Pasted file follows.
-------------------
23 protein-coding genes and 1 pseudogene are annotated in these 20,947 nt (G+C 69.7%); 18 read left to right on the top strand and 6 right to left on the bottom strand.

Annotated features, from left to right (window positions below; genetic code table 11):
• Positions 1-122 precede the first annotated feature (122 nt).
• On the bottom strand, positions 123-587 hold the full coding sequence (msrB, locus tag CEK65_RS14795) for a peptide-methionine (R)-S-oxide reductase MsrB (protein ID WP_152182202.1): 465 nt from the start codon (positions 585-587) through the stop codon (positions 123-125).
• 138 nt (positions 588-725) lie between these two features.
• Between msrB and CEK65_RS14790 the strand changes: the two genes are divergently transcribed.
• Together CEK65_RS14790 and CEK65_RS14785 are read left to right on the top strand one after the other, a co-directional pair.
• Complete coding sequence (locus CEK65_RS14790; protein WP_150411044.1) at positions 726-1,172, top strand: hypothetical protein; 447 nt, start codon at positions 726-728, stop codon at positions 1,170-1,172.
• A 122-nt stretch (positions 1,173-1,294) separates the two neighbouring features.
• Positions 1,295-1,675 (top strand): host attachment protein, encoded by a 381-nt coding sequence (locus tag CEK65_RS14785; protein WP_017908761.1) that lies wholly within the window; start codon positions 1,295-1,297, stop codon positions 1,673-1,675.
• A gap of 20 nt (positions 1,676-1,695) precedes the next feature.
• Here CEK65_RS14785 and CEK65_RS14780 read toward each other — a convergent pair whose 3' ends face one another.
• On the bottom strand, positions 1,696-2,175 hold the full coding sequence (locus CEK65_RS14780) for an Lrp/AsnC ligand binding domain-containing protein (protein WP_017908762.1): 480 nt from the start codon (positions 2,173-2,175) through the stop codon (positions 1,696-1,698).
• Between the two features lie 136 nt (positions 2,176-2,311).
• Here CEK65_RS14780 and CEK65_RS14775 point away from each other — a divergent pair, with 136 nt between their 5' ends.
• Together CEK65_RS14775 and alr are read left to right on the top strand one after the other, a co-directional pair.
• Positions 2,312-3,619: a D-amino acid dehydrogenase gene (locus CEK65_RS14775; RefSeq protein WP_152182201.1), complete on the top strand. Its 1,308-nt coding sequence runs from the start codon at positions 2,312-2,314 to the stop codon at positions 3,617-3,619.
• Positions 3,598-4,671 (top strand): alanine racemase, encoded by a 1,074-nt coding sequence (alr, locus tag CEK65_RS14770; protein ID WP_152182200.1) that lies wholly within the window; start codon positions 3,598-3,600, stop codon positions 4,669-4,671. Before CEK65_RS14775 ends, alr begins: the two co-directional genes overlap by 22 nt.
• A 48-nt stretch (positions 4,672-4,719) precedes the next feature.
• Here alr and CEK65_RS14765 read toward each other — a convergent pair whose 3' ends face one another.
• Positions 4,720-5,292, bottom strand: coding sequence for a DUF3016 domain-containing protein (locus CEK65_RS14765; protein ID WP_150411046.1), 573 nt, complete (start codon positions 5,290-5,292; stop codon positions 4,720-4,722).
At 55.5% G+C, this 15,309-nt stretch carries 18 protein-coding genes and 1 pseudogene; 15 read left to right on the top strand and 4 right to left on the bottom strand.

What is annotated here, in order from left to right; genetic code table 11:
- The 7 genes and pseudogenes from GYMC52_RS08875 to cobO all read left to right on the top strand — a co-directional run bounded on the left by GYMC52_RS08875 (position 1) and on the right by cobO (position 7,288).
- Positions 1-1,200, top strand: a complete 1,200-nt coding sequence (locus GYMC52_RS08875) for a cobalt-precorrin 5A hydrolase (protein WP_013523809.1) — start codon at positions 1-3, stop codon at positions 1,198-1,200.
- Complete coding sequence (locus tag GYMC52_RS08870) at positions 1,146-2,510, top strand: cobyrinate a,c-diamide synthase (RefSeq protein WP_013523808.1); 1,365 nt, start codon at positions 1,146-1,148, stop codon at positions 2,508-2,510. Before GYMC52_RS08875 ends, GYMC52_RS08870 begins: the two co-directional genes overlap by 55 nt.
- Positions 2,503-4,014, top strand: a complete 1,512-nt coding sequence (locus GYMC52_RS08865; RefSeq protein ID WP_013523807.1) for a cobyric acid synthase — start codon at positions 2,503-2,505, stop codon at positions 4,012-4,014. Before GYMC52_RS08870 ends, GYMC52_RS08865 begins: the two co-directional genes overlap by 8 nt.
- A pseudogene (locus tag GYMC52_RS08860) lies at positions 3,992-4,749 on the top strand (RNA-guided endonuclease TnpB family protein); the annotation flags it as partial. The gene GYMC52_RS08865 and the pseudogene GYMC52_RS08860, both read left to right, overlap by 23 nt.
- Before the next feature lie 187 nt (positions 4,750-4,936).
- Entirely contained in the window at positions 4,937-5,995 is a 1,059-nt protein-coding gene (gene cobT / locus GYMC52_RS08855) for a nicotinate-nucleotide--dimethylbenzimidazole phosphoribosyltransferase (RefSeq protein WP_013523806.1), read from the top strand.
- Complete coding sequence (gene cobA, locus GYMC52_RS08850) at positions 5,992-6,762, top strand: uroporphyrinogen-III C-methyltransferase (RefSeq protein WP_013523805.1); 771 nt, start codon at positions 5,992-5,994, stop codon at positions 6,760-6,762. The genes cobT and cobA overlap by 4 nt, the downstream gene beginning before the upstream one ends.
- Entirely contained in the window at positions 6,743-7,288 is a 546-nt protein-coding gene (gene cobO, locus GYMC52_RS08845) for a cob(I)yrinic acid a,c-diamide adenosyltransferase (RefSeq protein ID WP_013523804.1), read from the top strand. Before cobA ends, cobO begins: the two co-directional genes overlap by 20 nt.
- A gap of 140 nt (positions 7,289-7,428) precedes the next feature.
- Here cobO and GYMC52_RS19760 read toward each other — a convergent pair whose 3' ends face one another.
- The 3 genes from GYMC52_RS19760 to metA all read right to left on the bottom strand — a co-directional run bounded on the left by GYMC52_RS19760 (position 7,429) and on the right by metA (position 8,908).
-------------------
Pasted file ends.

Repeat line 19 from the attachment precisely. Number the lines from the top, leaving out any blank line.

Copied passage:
• A 48-nt stretch (positions 4,672-4,719) precedes the next feature.